The press typically straddles the fine line between private lives and public issues.
On Feb. 20, I first heard about first lady Dawn Gibbons telling friends her marriage was over. The rumors were, in political circles anyway, fairly rampant.
My general philosophy when it comes to covering public people is that they are all permitted to retain their private lives. The fishbowl of public service is already too hard for so many people to handle and the dearth of quality candidates is in part a response to having every part of your life open for inspection.
But there is often a nexus between the private and public.
Former New Jersey Gov. Jim McGreevey's affair with a man was a stunner not because the married McGreevey turned out to be gay, but because the boyfriend had been on the state's payroll.
The controversial New York Times article about John McCain's ties to a female lobbyist was not so much sordid because the pair spent a lot of time together, but because the paragon of ethical reform in Washington appears just like any other politician. The article's exposure of the lobbying ties to McCain (he took several actions as committee chairman favorable to the lobbyist's clients) paint him in a hypocritical light despite the statements by all parties that the two didn't have a physical relationship.
So when I learned Gov. Jim Gibbons was seeking a divorce and his wife was seeking to publicly embarrass him about it, it quickly became a story of which I wanted no part. Yet, I still placed calls to the governor's office on Feb. 21.
The purpose of these calls was to determine if there is a public nexus to a very private matter. I also checked to see if divorce papers had been filed. After all, it is news if the first couple becomes the former first couple.
On Feb. 22, Gibbons staff essentially told me the matter was private and that neither the governor nor his wife wanted to comment.
So, like the rest of the mainstream press in Nevada, I left the issue alone.
Then came a very strange action by Gibbons' chief operating officer, Diane Cornwall. On Feb. 28, she told the Reno Gazette-Journal the couple planned a family meeting this weekend to discuss the future of their relationship with their 20-year-old son, who was expected to be home on leave.
The newspaper posted Cornwall's comments on its Web site Thursday, opening the door for reporters statewide to enter the private life of the governor and his wife.
Imagine if you're the 20-year-old son of the governor and you first learn your parents are splitting in the newspaper.
I was a college journalism student when 35 of my classmates from Syracuse University were killed in the terrorist bombing of Pan-Am 103 over Lockerbie, Scotland. I will never forget the image of a fellow student's mother breaking down as television cameras filmed airline officials informing her of her child's death.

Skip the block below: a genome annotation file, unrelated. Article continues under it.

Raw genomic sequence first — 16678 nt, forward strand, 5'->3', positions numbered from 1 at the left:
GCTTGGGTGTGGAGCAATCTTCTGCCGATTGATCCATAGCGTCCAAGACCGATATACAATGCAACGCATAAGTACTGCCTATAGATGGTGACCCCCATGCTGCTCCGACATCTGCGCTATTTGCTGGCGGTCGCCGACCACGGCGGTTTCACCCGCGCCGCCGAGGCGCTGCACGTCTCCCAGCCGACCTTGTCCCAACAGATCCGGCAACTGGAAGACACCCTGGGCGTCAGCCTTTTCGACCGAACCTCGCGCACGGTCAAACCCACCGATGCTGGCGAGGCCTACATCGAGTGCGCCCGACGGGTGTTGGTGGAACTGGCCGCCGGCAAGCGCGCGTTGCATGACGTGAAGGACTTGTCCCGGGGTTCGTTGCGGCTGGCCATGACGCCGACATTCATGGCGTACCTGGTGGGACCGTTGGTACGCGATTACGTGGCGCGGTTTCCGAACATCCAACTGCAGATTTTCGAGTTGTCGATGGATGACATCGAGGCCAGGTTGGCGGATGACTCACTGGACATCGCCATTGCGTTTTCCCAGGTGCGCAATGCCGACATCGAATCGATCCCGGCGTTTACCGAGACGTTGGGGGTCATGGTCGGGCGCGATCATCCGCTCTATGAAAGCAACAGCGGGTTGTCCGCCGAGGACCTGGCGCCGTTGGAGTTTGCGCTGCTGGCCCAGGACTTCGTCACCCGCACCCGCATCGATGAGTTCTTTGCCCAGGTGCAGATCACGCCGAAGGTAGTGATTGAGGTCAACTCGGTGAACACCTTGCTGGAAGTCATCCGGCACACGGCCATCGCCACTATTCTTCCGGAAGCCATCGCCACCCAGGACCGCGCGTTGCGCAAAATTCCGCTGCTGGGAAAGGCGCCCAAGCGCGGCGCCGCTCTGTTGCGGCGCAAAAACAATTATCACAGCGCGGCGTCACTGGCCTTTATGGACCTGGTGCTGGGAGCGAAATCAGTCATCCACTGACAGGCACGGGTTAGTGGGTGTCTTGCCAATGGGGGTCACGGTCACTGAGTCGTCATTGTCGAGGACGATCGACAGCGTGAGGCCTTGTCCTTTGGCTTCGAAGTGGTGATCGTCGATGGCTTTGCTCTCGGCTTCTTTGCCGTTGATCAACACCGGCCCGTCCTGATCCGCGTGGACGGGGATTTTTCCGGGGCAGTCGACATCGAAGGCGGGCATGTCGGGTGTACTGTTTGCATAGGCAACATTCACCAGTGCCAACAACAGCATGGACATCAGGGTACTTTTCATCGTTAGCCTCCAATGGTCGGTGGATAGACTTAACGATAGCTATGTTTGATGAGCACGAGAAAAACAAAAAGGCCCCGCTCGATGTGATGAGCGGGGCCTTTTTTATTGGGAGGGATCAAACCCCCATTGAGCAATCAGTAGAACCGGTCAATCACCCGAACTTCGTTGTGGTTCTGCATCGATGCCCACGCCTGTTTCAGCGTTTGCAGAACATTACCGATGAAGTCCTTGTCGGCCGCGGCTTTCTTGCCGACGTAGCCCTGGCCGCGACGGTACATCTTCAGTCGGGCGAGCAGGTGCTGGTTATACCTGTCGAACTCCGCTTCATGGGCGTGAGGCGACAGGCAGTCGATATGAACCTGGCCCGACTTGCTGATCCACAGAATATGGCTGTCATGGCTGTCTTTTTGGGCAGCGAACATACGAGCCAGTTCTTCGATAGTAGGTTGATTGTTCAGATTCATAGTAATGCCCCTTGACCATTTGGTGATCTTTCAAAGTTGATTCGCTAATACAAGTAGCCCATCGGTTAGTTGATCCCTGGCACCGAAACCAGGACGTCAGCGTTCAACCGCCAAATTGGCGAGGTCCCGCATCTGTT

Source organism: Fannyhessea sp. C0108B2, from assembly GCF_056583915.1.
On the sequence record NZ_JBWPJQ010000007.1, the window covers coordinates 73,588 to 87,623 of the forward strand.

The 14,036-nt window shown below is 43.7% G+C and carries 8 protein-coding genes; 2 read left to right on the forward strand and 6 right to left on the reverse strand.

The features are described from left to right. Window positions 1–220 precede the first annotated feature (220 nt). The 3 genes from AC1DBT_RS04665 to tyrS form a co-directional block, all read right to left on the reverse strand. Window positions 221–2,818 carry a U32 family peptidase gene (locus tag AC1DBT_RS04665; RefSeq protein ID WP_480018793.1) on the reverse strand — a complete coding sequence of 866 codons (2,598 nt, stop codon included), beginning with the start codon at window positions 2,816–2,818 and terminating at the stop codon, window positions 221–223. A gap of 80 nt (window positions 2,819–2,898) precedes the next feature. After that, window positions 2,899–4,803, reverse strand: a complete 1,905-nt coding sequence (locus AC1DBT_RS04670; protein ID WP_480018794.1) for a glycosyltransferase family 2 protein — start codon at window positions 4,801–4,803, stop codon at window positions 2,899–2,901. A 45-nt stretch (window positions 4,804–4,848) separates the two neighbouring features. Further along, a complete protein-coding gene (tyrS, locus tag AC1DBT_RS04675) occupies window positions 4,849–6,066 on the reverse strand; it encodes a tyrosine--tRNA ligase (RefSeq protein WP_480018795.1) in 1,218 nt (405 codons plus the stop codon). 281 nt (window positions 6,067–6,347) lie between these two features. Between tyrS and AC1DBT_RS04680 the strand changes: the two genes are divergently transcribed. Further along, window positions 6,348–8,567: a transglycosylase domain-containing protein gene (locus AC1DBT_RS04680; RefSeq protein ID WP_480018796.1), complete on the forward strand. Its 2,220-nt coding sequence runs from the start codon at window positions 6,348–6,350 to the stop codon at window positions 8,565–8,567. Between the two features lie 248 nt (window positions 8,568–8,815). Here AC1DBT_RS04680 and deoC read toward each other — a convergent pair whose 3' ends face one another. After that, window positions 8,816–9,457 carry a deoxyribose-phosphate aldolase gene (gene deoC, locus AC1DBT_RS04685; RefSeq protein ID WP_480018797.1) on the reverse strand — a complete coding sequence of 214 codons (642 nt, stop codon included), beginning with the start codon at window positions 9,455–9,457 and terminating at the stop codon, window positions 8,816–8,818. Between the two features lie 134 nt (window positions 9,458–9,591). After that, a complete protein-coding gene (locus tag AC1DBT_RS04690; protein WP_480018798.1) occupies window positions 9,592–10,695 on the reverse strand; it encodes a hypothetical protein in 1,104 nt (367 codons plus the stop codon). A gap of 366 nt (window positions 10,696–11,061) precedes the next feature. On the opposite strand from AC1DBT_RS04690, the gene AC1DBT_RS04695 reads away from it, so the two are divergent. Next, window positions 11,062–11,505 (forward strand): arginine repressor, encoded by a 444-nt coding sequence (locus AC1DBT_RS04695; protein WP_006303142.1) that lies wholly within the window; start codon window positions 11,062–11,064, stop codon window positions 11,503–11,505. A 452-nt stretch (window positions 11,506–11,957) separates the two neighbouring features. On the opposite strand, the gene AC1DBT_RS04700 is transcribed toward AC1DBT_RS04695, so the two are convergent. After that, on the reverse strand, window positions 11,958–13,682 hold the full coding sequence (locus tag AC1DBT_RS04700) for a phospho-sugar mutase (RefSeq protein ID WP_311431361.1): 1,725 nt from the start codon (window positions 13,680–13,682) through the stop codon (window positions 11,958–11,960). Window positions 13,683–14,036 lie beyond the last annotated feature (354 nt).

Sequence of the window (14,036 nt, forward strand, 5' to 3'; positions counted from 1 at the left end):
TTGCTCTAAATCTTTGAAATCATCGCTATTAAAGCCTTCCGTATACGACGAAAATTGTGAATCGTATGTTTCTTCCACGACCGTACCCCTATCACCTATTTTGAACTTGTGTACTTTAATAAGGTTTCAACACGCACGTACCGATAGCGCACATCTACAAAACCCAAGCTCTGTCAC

There is a time and place for public scrutiny of some private moments. Sadly, Ms. Cornwall has neither the empathy nor the grace to understand the difference.
You can only wonder how this weekend's private family meeting will eventually play out in the governor's office. And that is a very public matter indeed.
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The personal friendship between John Hunt and Bill Stanley may have led to part of the debacle at the Clark County Democratic Non-Convention last weekend.
Stanley appears to have been granted the chairmanship of the convention simply because he's an old buddy of Hunt's.
This happens all the time in politics -- and even more so in internecine party operations.
National delegates get picked for conventions less on the merits of who they are than on who they know.
Still, the very public blow-up at the convention has led many Democrats to call for Hunt's resignation as party chairman and Stanley's as convention chairman.
Since "Heckavu-Job" Hunt won't step down and since party officials now say he and Stanley have to be a part of the reconvened convention, here's a little unsolicited advice for the pals.
1. Pick a large building.
2. Call every person on the central committee list and every person from the offices of major elected Democrats and beg them to staff the event.
3. Create a Web site and staff a phone line to pre-register all delegates. Inform the campaigns and try to let everyone know how registration will work.
4. At the actual site, reconvene the meeting and open not with the grandiose proclamation that this is the greatest day in the history of the county's Democrats, but with a giant mea culpa.
5. Quickly announce the results of delegate presidential preferences and assign alternates for a second vote. This, of course, may not be necessary if Hillary Clinton has dropped out of the race by the time the reconvened convention is held.
6. Select the delegates to the state convention.
Of course, these are just some of the steps Hunt and Stanley should have taken prior to last Saturday's debacle. But since they couldn't do it the first time, most Democrats don't have much faith they'll figure it out by the next time.
Contact Erin Neff at (702) 387-2906, or by e-mail at email@example.com